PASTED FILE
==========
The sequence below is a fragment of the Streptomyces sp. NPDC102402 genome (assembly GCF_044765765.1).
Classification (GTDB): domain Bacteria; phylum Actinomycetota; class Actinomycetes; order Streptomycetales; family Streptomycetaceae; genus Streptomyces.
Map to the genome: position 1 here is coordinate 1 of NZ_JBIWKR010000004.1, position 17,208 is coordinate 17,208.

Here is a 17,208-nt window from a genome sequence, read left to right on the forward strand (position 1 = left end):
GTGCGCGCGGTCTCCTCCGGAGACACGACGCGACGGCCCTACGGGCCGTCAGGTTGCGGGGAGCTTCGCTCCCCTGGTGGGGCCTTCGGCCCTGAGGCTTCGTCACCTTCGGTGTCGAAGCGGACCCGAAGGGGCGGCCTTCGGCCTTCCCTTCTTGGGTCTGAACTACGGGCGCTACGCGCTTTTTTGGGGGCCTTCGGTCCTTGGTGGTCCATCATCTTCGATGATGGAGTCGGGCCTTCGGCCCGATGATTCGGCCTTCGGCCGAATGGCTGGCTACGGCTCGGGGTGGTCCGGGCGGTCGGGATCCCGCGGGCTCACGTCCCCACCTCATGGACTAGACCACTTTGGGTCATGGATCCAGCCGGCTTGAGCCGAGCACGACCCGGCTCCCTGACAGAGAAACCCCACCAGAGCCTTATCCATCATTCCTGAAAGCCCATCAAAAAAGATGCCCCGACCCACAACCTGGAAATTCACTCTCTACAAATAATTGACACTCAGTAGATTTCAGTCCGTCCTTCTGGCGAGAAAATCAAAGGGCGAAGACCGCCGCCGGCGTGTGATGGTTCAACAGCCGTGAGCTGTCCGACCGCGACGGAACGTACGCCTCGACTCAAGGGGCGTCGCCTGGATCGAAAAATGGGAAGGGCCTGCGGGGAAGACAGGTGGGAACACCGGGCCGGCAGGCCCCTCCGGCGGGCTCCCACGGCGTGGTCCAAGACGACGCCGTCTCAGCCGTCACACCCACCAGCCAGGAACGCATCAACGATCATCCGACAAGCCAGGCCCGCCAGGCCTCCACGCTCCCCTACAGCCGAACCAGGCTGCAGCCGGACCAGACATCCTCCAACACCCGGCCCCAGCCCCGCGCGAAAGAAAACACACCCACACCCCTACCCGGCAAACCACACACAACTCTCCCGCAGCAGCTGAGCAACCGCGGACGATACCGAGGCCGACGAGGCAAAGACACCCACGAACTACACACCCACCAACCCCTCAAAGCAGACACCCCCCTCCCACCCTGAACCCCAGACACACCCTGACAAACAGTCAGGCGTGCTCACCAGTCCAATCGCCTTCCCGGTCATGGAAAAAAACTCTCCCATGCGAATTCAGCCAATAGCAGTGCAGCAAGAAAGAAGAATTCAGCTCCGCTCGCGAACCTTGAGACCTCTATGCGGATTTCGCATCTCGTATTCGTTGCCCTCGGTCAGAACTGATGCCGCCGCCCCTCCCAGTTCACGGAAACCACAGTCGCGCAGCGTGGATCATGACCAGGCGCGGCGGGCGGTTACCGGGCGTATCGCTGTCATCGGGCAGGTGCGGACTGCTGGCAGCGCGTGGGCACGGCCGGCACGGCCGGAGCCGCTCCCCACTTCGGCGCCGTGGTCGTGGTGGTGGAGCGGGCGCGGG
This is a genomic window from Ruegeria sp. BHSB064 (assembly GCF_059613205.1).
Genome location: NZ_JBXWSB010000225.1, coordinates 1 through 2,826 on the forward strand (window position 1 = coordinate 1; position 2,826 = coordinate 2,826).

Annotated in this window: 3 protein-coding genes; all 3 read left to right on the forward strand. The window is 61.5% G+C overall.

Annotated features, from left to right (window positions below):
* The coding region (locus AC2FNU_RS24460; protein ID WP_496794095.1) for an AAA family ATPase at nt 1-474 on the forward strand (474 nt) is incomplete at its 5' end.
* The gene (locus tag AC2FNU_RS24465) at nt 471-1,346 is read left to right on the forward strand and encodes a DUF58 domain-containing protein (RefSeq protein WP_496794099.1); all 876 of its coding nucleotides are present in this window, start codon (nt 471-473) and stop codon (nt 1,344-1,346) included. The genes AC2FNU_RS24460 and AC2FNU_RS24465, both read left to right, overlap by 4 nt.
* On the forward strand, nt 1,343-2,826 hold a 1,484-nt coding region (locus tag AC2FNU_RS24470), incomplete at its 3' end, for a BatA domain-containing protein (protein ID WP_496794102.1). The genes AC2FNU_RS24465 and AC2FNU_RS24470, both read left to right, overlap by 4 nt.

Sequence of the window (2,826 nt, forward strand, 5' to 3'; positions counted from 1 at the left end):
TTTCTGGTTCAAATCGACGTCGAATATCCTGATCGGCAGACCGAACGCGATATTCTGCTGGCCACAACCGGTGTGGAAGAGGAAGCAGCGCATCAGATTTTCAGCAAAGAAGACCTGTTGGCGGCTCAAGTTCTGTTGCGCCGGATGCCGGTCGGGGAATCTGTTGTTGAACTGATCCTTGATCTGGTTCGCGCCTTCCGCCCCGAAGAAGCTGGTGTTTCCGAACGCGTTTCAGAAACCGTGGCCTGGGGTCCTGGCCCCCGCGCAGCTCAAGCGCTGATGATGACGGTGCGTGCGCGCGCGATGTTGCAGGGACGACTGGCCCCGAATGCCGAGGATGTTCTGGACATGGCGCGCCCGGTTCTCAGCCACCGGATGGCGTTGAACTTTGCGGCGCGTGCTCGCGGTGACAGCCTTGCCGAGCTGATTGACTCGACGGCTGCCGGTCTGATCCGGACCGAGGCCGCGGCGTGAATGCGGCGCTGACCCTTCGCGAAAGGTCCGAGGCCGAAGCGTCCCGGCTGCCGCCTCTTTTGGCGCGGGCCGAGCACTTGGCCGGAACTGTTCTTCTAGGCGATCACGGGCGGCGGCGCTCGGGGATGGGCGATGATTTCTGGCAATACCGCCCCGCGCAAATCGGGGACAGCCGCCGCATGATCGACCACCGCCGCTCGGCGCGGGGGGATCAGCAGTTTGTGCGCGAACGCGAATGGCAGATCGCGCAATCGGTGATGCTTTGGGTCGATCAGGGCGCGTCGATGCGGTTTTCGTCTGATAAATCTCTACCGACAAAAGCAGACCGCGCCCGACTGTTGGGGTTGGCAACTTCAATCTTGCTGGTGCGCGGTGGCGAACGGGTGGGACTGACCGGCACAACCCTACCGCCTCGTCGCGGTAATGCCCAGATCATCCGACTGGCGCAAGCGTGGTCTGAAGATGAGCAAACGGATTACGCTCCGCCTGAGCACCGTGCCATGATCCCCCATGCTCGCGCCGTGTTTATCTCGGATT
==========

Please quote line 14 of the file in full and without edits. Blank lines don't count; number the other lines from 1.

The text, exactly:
TTTCTGGTTCAAATCGACGTCGAATATCCTGATCGGCAGACCGAACGCGATATTCTGCTGGCCACAACCGGTGTGGAAGAGGAAGCAGCGCATCAGATTTTCAGCAAAGAAGACCTGTTGGCGGCTCAAGTTCTGTTGCGCCGGATGCCGGTCGGGGAATCTGTTGTTGAACTGATCCTTGATCTGGTTCGCGCCTTCCGCCCCGAAGAAGCTGGTGTTTCCGAACGCGTTTCAGAAACCGTGGCCTGGGGTCCTGGCCCCCGCGCAGCTCAAGCGCTGATGATGACGGTGCGTGCGCGCGCGATGTTGCAGGGACGACTGGCCCCGAATGCCGAGGATGTTCTGGACATGGCGCGCCCGGTTCTCAGCCACCGGATGGCGTTGAACTTTGCGGCGCGTGCTCGCGGTGACAGCCTTGCCGAGCTGATTGACTCGACGGCTGCCGGTCTGATCCGGACCGAGGCCGCGGCGTGAATGCGGCGCTGACCCTTCGCGAAAGGTCCGAGGCCGAAGCGTCCCGGCTGCCGCCTCTTTTGGCGCGGGCCGAGCACTTGGCCGGAACTGTTCTTCTAGGCGATCACGGGCGGCGGCGCTCGGGGATGGGCGATGATTTCTGGCAATACCGCCCCGCGCAAATCGGGGACAGCCGCCGCATGATCGACCACCGCCGCTCGGCGCGGGGGGATCAGCAGTTTGTGCGCGAACGCGAATGGCAGATCGCGCAATCGGTGATGCTTTGGGTCGATCAGGGCGCGTCGATGCGGTTTTCGTCTGATAAATCTCTACCGACAAAAGCAGACCGCGCCCGACTGTTGGGGTTGGCAACTTCAATCTTGCTGGTGCGCGGTGGCGAACGGGTGGGACTGACCGGCACAACCCTACCGCCTCGTCGCGGTAATGCCCAGATCATCCGACTGGCGCAAGCGTGGTCTGAAGATGAGCAAACGGATTACGCTCCGCCTGAGCACCGTGCCATGATCCCCCATGCTCGCGCCGTGTTTATCTCGGATT